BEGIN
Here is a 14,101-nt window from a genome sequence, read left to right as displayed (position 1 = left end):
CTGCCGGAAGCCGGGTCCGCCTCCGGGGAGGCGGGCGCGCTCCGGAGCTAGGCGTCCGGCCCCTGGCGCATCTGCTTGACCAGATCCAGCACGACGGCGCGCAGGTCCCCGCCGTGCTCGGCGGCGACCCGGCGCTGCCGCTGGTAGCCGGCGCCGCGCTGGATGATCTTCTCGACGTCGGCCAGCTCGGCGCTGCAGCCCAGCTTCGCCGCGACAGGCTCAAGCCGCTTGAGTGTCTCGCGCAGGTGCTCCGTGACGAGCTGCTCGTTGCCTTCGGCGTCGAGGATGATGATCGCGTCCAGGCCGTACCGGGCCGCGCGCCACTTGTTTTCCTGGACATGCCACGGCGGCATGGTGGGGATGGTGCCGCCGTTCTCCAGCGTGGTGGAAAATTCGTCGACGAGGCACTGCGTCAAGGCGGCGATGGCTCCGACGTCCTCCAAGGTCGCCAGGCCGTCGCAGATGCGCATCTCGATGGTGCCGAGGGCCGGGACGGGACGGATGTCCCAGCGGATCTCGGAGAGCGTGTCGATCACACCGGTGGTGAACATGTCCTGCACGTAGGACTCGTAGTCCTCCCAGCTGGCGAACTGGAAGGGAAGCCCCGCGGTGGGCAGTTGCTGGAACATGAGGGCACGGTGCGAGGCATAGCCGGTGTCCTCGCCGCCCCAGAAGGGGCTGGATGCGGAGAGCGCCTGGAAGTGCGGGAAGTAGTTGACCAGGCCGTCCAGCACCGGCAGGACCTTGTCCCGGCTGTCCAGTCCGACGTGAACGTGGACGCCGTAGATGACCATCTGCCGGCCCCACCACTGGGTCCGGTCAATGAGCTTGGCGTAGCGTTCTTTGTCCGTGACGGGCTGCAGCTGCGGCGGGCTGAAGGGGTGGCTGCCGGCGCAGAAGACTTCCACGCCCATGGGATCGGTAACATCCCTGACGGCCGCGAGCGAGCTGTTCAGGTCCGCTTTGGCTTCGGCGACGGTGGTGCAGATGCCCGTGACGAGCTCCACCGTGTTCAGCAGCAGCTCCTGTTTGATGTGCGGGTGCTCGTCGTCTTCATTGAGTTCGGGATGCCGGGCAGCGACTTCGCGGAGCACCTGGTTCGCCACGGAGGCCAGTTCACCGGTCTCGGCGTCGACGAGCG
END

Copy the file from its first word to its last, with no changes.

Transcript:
Here is a 14,101-nt window from a genome sequence, read left to right as displayed (position 1 = left end):
CTGCCGGAAGCCGGGTCCGCCTCCGGGGAGGCGGGCGCGCTCCGGAGCTAGGCGTCCGGCCCCTGGCGCATCTGCTTGACCAGATCCAGCACGACGGCGCGCAGGTCCCCGCCGTGCTCGGCGGCGACCCGGCGCTGCCGCTGGTAGCCGGCGCCGCGCTGGATGATCTTCTCGACGTCGGCCAGCTCGGCGCTGCAGCCCAGCTTCGCCGCGACAGGCTCAAGCCGCTTGAGTGTCTCGCGCAGGTGCTCCGTGACGAGCTGCTCGTTGCCTTCGGCGTCGAGGATGATGATCGCGTCCAGGCCGTACCGGGCCGCGCGCCACTTGTTTTCCTGGACATGCCACGGCGGCATGGTGGGGATGGTGCCGCCGTTCTCCAGCGTGGTGGAAAATTCGTCGACGAGGCACTGCGTCAAGGCGGCGATGGCTCCGACGTCCTCCAAGGTCGCCAGGCCGTCGCAGATGCGCATCTCGATGGTGCCGAGGGCCGGGACGGGACGGATGTCCCAGCGGATCTCGGAGAGCGTGTCGATCACACCGGTGGTGAACATGTCCTGCACGTAGGACTCGTAGTCCTCCCAGCTGGCGAACTGGAAGGGAAGCCCCGCGGTGGGCAGTTGCTGGAACATGAGGGCACGGTGCGAGGCATAGCCGGTGTCCTCGCCGCCCCAGAAGGGGCTGGATGCGGAGAGCGCCTGGAAGTGCGGGAAGTAGTTGACCAGGCCGTCCAGCACCGGCAGGACCTTGTCCCGGCTGTCCAGTCCGACGTGAACGTGGACGCCGTAGATGACCATCTGCCGGCCCCACCACTGGGTCCGGTCAATGAGCTTGGCGTAGCGTTCTTTGTCCGTGACGGGCTGCAGCTGCGGCGGGCTGAAGGGGTGGCTGCCGGCGCAGAAGACTTCCACGCCCATGGGATCGGTAACATCCCTGACGGCCGCGAGCGAGCTGTTCAGGTCCGCTTTGGCTTCGGCGACGGTGGTGCAGATGCCCGTGACGAGCTCCACCGTGTTCAGCAGCAGCTCCTGTTTGATGTGCGGGTGCTCGTCGTCTTCATTGAGTTCGGGATGCCGGGCAGCGACTTCGCGGAGCACCTGGTTCGCCACGGAGGCCAGTTCACCGGTCTCGGCGTCGACGAGCG